Consider this scenario (if it hasn’t already given you nightmares!):
- You’d been planning your long-distance move for a long time.
- You called three different San Antonio interstate moving companies, all of which seemed reliable, and finally chose the one that delivered the lowest estimate.
- Moving day arrives.
- The moving crew loads your belongings]21] on the truck.
- The truck takes off for your new home.
- And it never shows up. It disappears – as does the better part of your worldly possessions.
Ah, no way! You’re making that up, right? Unfortunately, we’re not. But that is an extreme scenario. What’s more likely to happen with, shall we say, “less than scrupulous” movers is that they won’t purloin a homeowner’s possessions outright; they’ll simply hold them hostage until the homeowner agrees to pay a higher fee. Of course, these are but two of many kinds of moving scams. Sites like Moving.com
So if you’ve experienced any qualms – any nightmares – about something like this befalling you, regard them as a warning: DON’T SIGN ON WITH A MOVING COMPANY UNTIL YOU KNOW THAT COMPANY’S LEGIT!
Steer clear of moving companies that …
- don’t have a physical address. P.O. boxes are a dead giveaway. Consult the phone book. And check online at Google Maps or Google Earth.
- have a bad record with the Better Business Bureau. Visit bbb.org. There you can examine reviews of over 20,000 moving-oriented companies.
- charge a fee to provide you with an estimate. That’s not something any respectable mover would do.
- don’t provide written estimates – or say they’ll figure your charges only after they’ve loaded the truck. Again: that’s just not done by creditable movers.
- hand over an estimate that looks to good to be true. It surely is! (You know the old cliché!)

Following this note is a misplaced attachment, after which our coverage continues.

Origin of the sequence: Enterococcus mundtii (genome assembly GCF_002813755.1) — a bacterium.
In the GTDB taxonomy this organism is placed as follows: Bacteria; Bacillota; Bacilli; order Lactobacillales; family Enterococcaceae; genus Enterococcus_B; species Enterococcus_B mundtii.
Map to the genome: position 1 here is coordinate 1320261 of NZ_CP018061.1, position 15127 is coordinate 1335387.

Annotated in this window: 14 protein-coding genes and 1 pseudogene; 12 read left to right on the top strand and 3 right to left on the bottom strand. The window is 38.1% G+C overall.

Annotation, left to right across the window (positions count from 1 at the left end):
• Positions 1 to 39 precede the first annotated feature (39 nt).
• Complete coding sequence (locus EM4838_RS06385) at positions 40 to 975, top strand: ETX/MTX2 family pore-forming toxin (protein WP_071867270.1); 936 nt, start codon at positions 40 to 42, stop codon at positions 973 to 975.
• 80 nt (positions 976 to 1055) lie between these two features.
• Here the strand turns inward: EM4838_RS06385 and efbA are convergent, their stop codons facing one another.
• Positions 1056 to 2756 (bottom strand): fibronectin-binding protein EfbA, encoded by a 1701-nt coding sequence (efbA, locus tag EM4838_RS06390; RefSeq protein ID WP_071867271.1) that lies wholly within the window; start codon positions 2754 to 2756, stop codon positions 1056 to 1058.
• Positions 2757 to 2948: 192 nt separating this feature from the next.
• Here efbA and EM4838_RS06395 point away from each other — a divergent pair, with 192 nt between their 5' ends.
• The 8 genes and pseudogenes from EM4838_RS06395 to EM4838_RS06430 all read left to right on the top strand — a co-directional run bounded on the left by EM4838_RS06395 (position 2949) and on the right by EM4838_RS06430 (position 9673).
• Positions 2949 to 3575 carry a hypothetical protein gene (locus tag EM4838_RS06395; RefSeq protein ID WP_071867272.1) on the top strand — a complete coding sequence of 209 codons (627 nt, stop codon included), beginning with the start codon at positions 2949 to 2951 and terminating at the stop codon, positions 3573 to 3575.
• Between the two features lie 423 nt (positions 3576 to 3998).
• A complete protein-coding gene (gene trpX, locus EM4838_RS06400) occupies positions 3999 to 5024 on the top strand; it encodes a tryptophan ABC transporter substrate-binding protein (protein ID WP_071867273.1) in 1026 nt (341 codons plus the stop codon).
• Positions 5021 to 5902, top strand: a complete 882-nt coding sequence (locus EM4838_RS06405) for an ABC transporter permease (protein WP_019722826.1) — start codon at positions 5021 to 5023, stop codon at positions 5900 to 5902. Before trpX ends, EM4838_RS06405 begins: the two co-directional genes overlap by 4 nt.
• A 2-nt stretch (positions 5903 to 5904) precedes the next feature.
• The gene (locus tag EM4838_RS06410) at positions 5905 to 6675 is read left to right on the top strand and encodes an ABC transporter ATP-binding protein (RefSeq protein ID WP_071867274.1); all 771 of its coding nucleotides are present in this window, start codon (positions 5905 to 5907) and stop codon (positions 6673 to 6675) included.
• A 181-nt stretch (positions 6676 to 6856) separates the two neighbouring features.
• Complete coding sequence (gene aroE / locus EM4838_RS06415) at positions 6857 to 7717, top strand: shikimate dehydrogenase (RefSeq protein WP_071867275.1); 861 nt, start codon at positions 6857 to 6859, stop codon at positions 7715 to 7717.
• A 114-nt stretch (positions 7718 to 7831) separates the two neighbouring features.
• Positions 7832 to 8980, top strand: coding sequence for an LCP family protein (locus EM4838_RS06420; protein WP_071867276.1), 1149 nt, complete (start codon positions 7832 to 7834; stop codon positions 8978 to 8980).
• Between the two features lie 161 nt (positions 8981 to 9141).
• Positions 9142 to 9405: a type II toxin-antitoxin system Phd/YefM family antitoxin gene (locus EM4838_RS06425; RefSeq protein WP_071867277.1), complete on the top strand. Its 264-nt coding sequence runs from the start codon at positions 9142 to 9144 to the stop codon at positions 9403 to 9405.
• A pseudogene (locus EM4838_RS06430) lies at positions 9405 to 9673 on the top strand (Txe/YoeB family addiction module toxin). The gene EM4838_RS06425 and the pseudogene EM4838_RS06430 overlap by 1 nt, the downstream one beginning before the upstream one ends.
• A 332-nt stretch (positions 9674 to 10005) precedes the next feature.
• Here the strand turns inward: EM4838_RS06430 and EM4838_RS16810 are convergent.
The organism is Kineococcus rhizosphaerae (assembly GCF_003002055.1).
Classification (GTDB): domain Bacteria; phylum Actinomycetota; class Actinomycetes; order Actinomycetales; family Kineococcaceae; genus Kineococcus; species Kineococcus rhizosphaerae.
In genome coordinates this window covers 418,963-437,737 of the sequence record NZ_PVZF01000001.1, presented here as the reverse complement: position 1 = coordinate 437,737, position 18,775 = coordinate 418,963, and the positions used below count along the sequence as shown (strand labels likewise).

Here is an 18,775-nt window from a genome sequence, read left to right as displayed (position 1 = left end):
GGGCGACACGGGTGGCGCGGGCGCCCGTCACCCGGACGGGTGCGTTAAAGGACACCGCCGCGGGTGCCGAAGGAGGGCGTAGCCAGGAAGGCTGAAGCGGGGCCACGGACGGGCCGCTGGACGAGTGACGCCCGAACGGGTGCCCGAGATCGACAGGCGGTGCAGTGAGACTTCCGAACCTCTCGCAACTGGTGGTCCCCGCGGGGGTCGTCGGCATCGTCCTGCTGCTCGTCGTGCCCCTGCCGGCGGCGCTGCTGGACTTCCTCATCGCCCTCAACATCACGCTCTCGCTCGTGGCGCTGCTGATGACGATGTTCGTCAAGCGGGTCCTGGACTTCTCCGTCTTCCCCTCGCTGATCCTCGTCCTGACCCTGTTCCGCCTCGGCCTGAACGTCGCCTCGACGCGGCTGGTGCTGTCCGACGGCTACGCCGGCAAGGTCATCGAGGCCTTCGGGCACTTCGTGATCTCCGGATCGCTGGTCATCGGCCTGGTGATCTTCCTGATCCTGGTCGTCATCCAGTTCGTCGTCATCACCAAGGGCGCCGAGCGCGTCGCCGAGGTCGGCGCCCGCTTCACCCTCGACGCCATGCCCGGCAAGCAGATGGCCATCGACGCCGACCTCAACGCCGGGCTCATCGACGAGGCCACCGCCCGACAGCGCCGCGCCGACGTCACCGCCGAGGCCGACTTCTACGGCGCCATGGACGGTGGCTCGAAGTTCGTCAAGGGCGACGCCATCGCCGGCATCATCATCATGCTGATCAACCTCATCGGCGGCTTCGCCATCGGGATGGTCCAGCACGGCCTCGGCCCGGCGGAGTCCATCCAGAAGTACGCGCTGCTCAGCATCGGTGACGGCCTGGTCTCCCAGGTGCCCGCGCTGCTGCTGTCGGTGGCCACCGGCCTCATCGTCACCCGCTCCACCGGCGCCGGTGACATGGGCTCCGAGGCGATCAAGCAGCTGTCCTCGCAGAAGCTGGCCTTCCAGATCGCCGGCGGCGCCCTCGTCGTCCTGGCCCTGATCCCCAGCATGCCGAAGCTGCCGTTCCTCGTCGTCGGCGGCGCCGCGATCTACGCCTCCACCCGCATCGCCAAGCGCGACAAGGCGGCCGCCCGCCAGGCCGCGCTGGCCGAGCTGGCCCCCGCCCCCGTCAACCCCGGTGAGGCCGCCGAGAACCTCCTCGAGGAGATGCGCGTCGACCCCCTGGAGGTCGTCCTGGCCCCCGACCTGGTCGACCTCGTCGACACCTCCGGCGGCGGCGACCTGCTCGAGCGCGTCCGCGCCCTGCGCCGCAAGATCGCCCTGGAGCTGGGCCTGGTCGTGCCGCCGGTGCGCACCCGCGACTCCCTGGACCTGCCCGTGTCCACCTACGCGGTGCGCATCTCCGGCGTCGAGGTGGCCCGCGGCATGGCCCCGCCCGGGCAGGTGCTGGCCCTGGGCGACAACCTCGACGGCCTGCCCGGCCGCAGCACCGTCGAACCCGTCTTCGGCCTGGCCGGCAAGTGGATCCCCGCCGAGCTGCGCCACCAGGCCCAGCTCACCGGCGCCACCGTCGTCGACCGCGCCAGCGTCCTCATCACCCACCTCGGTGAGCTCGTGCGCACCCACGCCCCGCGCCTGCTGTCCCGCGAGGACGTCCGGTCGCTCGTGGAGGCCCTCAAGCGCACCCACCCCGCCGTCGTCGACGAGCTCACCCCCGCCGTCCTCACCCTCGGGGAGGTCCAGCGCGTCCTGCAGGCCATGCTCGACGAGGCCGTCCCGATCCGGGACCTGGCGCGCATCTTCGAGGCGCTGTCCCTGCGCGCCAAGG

- make you sign documents that have blank lines to be filled in later. All details should be spelled out in writing and agreed upon before you affix your signature to anything. (Another old cliché you must know!)
- don’t have a current U.S. Department of Transportation (DOT) license,
- don’t have a valid Motor Carrier (MC) license, and
- don’t have a DOT or MC number that’s less than 3 years old …
- or aren’t insured. You can check on all this at the DOT website’s Mover Registration Search, https://ai.fmcsa.dot.gove/hhg/search.asp. Remember, all moving companies for hire as interstate movers must be licensed and insured for interstate commerce.
Here’s still another ripe cliché for you: It’s better to be safe than sorry. Exercising a little due diligence up front and ferreting out all you can about the movers you’re reviwing before you hire can save you a lot of pain and woe when your move is underway.
And your best research tool? The Internet! Or it is on the condition that you’re not just visiting the websites of the movers you’re reviewing. Follow the links we provide above for solid, trustworthy third-party corroboration of a long-distance mover’s credentials … or lack thereof.
While you’re at it, we heartily encourage you to use these sites to look into A-1 Freeman Moving Group here in San Antonio also. We’ve been long-distances movers
– not to mention local and intrastate movers – of great repute for many, many years. And we’re glad to present tools like these to help you make wise decisions for smooth moves.